Predefined tmux command clear-history:

bind-key C set-option -w synchronize-panes on\; clear-history \; set-option -w synchronize-panes off

Prompt an arbitrary tmux command:

bind-key p command-prompt -p "Panes command: " "set-option -w synchronize-panes on; %% ; set-option -w -u synchronize-panes"

Prompt an arbitrary shell command:

bind-key p command-prompt -p "Panes command: " "set-option -w synchronize-panes on; send-keys %%\\n ; set-option -w -u synchronize-panes"

This is my utility function to do it, only executing the command when there there is nothing running in the pane.


_send_bash_command_to_session() {
    if [[ $# -eq 0 || "$1" = "--help" ]] ; then
        echo 'Usage: _send_bash_command_to_session $session_name what ever command you want: '
    for _pane in $(tmux list-panes -s -t ${input_session} -F '#{window_index}.#{pane_index}'); do
        # only apply the command in bash or zsh panes.
        _current_command=$(tmux display-message -p -t ${input_session}:${_pane} '#{pane_current_command}')
        if [ ${_current_command} = zsh ] || [ ${_current_command} = bash ] ; then
            tmux send-keys -t ${_pane} "${input_command}" Enter

tmux_set_venv() {
    _current_session=$(tmux display-message -p '#{session_name}')
    _send_bash_command_to_session ${_current_session} workon $1

Example targeting a session called dev, enabling a python virtualenv in all panes that are in bash or zsh, avoiding executing the command in panes with vim or any other executable:

_send_bash_command_to_session dev workon myvirtualenv

or easier to remember: to do it in the current session:

tmux_set_venv myvirtualenv

Find my configuration file with this function.


Admittedly only semi-related, I found I could make the status background red when I toggle synchronize-panes so it's obvious when I switch back to a window with an unknown synchronize-panes state:

bind-key C-x setw synchronize-panes on \;  set-window-option status-bg red \; display-message "pane sync on"
bind-key M-x setw synchronize-panes off \;  set-window-option status-bg default \; display-message "pane sync off"

By default, byobu uses tmux as backend. It's a wrapper that make things much easier:






Absolutely! Here are a couple of ways you can send a command to all panes in tmux:

Method 1: Using tmux send-keys

This is the most direct approach, ideal for simple commands:

  1. Get Pane IDs: Use the command tmux list-panes -a to get a list of all pane IDs within the session. This will give you output like:

    0: 1 [158x42] [history 25/25, 0 bytes]
    1: 2 [158x42] [history 25/25, 0 bytes]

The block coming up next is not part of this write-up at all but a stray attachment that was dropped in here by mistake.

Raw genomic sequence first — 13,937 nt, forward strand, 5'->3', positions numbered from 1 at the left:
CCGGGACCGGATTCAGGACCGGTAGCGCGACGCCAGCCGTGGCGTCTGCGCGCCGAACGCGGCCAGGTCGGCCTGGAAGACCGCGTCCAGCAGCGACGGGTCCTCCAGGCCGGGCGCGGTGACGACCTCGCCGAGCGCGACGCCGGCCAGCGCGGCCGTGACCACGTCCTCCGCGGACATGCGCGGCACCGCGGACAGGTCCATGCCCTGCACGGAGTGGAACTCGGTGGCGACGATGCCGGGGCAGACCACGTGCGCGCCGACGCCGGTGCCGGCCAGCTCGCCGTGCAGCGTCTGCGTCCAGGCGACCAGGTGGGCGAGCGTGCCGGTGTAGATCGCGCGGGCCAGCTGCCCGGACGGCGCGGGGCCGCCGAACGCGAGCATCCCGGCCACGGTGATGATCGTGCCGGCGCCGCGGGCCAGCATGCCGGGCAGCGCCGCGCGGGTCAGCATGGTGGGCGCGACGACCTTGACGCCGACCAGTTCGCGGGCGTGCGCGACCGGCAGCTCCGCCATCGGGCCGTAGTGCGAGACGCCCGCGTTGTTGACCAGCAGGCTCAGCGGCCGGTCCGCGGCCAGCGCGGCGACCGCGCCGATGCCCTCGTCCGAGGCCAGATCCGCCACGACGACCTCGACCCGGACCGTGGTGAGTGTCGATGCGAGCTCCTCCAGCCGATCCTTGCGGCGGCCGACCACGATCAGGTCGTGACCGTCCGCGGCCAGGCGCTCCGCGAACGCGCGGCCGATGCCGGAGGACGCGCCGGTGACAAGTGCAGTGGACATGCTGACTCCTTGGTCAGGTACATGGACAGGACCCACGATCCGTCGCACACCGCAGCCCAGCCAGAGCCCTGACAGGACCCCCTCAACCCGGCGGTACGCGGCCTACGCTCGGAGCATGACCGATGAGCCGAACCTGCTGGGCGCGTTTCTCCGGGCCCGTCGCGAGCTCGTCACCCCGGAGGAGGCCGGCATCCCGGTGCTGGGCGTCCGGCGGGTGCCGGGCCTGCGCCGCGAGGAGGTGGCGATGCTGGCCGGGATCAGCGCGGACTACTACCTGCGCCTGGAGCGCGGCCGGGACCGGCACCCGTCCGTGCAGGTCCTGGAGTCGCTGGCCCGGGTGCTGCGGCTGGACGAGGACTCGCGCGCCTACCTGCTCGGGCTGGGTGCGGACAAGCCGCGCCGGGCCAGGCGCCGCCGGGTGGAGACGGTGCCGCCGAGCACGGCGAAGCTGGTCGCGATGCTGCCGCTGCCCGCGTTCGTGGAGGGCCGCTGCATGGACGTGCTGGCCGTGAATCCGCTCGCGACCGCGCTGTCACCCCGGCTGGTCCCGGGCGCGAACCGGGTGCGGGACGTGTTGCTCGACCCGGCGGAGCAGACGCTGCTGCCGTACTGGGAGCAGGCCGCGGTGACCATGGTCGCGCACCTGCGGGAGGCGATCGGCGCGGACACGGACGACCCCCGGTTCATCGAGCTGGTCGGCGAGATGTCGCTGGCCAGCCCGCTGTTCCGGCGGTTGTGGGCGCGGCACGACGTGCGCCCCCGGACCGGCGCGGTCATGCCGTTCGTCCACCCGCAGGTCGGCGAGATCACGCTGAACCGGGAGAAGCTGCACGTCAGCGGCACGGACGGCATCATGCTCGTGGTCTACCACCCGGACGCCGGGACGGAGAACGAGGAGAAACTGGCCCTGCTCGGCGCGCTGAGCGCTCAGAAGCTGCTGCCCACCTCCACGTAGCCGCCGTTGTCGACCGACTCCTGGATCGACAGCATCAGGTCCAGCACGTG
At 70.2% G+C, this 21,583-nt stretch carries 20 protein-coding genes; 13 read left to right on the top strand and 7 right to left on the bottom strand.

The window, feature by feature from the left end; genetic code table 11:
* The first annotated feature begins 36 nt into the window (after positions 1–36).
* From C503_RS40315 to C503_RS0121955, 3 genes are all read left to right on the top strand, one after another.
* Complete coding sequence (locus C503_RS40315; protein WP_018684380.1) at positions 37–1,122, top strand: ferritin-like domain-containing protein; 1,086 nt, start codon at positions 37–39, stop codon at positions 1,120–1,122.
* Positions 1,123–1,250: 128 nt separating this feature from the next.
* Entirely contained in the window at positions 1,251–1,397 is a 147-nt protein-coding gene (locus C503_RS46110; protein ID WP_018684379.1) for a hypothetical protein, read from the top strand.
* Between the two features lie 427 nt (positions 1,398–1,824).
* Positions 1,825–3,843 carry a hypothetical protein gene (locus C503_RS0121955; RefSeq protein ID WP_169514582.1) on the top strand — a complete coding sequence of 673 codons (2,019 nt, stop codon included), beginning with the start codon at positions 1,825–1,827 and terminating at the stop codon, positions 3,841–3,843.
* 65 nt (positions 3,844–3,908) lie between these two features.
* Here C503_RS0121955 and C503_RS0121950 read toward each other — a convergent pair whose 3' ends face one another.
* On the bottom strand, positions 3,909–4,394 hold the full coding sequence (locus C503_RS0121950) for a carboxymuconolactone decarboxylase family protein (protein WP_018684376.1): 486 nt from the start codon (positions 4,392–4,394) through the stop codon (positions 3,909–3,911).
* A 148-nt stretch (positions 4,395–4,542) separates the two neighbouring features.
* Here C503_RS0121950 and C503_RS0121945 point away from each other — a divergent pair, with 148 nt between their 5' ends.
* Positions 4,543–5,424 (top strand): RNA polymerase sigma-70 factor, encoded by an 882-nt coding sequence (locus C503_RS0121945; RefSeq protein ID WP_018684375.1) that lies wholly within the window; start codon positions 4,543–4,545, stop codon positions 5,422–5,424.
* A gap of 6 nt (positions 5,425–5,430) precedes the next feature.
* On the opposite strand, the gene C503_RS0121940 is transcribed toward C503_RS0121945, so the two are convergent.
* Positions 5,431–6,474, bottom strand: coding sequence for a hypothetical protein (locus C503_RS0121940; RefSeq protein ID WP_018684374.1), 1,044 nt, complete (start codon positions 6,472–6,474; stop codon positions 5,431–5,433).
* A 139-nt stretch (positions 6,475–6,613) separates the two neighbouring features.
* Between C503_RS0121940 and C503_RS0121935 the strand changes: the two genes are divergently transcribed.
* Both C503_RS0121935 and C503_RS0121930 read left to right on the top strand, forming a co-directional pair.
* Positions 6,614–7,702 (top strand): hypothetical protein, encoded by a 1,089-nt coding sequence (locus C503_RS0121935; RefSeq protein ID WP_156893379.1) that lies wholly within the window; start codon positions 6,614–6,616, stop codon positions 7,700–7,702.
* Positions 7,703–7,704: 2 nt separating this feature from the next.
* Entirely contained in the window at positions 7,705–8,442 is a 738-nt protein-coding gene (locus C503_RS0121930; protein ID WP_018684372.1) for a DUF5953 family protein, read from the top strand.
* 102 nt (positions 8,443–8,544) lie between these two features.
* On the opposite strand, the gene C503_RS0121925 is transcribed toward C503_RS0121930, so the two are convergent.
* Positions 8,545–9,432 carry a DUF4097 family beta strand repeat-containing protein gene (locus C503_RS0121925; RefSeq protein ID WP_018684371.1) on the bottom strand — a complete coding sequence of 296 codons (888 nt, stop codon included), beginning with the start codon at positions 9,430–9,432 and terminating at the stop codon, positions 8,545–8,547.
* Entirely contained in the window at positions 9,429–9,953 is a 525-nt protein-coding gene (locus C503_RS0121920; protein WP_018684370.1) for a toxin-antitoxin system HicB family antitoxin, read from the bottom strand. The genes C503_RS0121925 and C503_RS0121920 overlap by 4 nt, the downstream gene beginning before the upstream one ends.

Here, the first number is the window index, the second is the pane index, and the rest is pane information.

  2. Send Keys to Each Pane: Iterate through the pane IDs and send the command using tmux send-keys:

    for pane in $(tmux list-panes -a | awk '{print $2}'); do
        tmux send-keys -t $pane ":clear-history" Enter
    • The awk command extracts the pane ID from the output of tmux list-panes.
    • tmux send-keys -t $pane targets the specific pane.
    • The command you want to send is followed by "Enter" to execute it.

Method 2: Using tmux run-shell

This method is more flexible, allowing you to run shell commands that may involve multiple lines or complex logic:

tmux list-panes -a -F '#{pane_id}' | xargs -I {} tmux run-shell -t {} 'clear-history'
  • -F '#{pane_id}' formats the output to just show pane IDs.
  • xargs -I {} takes each pane ID and passes it to tmux run-shell.
  • tmux run-shell -t {} 'clear-history' executes the command in the specified pane.

Custom Function (for convenience):

If you use this frequently, create a shell function in your .bashrc or .zshrc:

send_keys_to_all_panes() {
    tmux list-panes -a -F '#{pane_id}' | xargs -I {} tmux send-keys -t {} "$@" Enter

Then, you can simply run:

send_keys_to_all_panes ":clear-history"

Important Considerations:

  • Nested Sessions: If you're working within nested tmux sessions, you might need to adjust the commands slightly to target the correct session.
  • Key Bindings: These methods assume you are not overriding the default key bindings for Enter within tmux. If you have, replace Enter in the commands with the appropriate key sequence.

Why Synchronize-Panes Isn't Ideal:

The synchronize-panes option is designed for simultaneous input across panes. While it could technically be used to send the command, it would also replicate all your subsequent typing in every pane until you disable it – not the desired behavior.